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China fights climate change in its own way
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As Chinese President Hu Jintao and Chinese diplomats sat in a spacious hall in Beijing over the weekend to discuss diplomatic projects, they sacrificed the formality of suits and ties in favor of white dress shirts to better weather the warm temperatures inside the building - a measure to help conserve energy.

The temperature in the room is set automatically to 26 degrees Celsius, or 79 Fahrenheit, so the usual attire would make for a sweaty mission.

Two years ago, the Chinese Cabinet regulated the lowest indoor temperature in all public venues during the summer to save energy, with the rare exception of diplomatic occasions or grand state ceremonies.

Premier Wen Jiabao met last week with US Energy Secretary Steven Chu and Commerce Secretary Gary Locke, who were in China to advance bilateral cooperation on clean energy and energy efficiency technologies.

Wen's deputy, Vice Premier Li Keqiang, told Secretary Chu, a Nobel laureate who is a strong promoter of clean energy, that China adhered to the principle of "common but differentiated responsibilities" as it actively responds to global climate change.

"Common but differentiated responsibilities" refers to the responsibilities of both developed and developing countries in reducing their carbon footprints respective to their developmental abilities.

The United Nations Framework Convention on Climate Change (UNFCCC) notes "that the largest share of historical and current global emissions of greenhouse gases has originated in developed countries, that per capita emissions in developing countries are still relatively low and that the share of global emissions originating in developing countries will grow to meet their social and development needs."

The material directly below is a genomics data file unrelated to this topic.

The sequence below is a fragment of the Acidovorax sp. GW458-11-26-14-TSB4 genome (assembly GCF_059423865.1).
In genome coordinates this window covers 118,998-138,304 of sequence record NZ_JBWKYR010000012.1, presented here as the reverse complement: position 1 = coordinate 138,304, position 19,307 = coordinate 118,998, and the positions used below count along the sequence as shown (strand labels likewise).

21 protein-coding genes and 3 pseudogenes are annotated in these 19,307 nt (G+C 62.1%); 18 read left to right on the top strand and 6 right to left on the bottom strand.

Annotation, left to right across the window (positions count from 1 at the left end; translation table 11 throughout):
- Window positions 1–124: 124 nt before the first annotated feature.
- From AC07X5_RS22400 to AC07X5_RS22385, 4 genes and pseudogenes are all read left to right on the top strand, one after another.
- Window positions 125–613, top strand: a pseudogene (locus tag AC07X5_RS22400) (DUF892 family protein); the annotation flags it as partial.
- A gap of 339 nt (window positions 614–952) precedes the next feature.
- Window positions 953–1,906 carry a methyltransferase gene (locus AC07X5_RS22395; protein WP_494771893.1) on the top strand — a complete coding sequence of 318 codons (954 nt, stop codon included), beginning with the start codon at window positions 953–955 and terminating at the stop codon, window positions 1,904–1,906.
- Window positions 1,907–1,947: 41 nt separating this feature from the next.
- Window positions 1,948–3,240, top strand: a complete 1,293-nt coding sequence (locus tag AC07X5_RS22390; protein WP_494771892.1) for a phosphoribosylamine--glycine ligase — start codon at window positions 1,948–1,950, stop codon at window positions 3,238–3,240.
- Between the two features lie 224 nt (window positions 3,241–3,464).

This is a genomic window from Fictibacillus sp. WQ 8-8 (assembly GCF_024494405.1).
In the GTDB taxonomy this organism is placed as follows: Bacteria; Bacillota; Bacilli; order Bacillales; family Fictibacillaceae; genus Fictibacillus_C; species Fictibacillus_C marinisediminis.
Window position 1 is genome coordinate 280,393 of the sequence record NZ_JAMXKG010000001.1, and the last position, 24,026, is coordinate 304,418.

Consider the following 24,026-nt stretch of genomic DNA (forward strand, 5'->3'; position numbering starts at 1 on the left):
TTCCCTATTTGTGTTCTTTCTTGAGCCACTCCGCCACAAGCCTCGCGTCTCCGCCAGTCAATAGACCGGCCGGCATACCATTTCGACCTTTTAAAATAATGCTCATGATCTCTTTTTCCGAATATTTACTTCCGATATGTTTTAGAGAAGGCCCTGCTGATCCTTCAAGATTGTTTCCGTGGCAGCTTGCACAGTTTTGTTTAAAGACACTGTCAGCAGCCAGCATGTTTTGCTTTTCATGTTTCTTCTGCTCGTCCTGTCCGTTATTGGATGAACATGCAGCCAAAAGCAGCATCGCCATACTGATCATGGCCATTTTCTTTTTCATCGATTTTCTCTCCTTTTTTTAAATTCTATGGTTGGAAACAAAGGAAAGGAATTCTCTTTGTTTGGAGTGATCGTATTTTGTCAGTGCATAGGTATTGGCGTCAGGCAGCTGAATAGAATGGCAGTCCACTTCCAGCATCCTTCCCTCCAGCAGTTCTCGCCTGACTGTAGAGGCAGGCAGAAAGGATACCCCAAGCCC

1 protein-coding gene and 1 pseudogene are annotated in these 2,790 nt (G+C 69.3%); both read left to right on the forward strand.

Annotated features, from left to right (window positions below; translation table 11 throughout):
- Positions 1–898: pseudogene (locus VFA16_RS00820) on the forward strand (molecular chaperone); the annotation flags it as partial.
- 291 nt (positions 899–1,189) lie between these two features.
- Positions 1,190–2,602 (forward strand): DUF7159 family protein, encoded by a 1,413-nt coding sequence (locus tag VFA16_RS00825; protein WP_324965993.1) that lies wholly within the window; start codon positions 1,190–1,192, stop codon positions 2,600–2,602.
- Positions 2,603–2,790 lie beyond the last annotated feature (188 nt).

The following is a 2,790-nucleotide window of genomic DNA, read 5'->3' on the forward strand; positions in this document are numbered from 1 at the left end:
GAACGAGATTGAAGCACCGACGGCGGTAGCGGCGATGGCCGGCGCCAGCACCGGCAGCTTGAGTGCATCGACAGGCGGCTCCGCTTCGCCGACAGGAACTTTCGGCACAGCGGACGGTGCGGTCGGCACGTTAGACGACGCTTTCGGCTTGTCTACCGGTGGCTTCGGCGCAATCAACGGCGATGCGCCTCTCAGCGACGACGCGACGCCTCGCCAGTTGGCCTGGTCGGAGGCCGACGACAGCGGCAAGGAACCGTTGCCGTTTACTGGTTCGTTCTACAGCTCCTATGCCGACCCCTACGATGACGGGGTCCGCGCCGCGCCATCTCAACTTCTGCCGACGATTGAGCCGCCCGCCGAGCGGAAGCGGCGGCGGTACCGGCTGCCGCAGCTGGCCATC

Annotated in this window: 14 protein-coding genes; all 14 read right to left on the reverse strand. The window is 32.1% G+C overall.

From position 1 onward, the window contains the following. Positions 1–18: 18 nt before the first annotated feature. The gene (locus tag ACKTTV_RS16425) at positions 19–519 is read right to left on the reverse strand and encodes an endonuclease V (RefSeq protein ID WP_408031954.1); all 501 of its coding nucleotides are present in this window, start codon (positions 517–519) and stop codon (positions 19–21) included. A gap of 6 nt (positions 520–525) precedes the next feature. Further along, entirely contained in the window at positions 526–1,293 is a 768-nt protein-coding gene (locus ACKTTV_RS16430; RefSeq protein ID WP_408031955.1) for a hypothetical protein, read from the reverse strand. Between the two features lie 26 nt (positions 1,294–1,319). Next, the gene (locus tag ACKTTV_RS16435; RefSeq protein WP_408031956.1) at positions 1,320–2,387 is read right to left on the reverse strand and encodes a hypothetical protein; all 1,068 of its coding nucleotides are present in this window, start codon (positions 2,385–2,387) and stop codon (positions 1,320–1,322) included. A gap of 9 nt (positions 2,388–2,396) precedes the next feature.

The UNFCCC was signed by more than 150 countries at the Rio Earth Summit in 1992 and was approved by at least 192 countries.

George Washington University law professor David Freestone, who retired six months ago from the World Bank as a senior adviser and deputy general counsel, said in an e-mail interview with Xinhua, "I do not see it (the principle) as outdated."

Professor Robert Stavins at Harvard's John F. Kennedy School of Government also wrote to Xinhua:

"The central feature of the principle is (that) all countries should be involved in addressing climate change, their burden in addressing climate change need not be the same, and their relative burdens could be related to their stage of economic development."

Data from the National Development and Reform Commission (NDRC) showed from 1950 to 2000 greenhouse gas emissions from industrialized countries accounted for 77 percent of the world total while China contributed about 9 percent.

Renewable energy

Between 1850 and 2005, the US emitted 27 percent of the world's total carbon dioxide, Russia and China both 8 percent, Germany 7 percent, the United Kingdom 6 percent, Japan 4 percent and India 2 percent, according to the Global Environment and Energy in the 21st Century, or GEE-21. The Honolulu, Hawaii, -based nonprofit organization carries out research and educational activities on resource management and environment.